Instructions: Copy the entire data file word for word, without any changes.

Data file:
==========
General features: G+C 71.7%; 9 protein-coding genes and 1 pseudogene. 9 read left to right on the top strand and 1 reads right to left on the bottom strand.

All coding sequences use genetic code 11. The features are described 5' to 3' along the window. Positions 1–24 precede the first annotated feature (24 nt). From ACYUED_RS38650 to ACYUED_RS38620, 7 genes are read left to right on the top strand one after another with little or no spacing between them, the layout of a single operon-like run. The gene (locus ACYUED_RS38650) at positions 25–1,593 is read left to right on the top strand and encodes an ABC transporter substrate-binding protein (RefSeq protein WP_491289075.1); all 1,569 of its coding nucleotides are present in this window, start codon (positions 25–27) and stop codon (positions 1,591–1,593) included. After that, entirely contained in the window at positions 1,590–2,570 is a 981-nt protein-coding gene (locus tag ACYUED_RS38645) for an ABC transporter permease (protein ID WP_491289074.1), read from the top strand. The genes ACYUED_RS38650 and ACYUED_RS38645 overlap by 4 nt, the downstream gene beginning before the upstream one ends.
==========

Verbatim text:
General features: G+C 71.7%; 9 protein-coding genes and 1 pseudogene. 9 read left to right on the top strand and 1 reads right to left on the bottom strand.

All coding sequences use genetic code 11. The features are described 5' to 3' along the window. Positions 1–24 precede the first annotated feature (24 nt). From ACYUED_RS38650 to ACYUED_RS38620, 7 genes are read left to right on the top strand one after another with little or no spacing between them, the layout of a single operon-like run. The gene (locus ACYUED_RS38650) at positions 25–1,593 is read left to right on the top strand and encodes an ABC transporter substrate-binding protein (RefSeq protein WP_491289075.1); all 1,569 of its coding nucleotides are present in this window, start codon (positions 25–27) and stop codon (positions 1,591–1,593) included. After that, entirely contained in the window at positions 1,590–2,570 is a 981-nt protein-coding gene (locus tag ACYUED_RS38645) for an ABC transporter permease (protein ID WP_491289074.1), read from the top strand. The genes ACYUED_RS38650 and ACYUED_RS38645 overlap by 4 nt, the downstream gene beginning before the upstream one ends.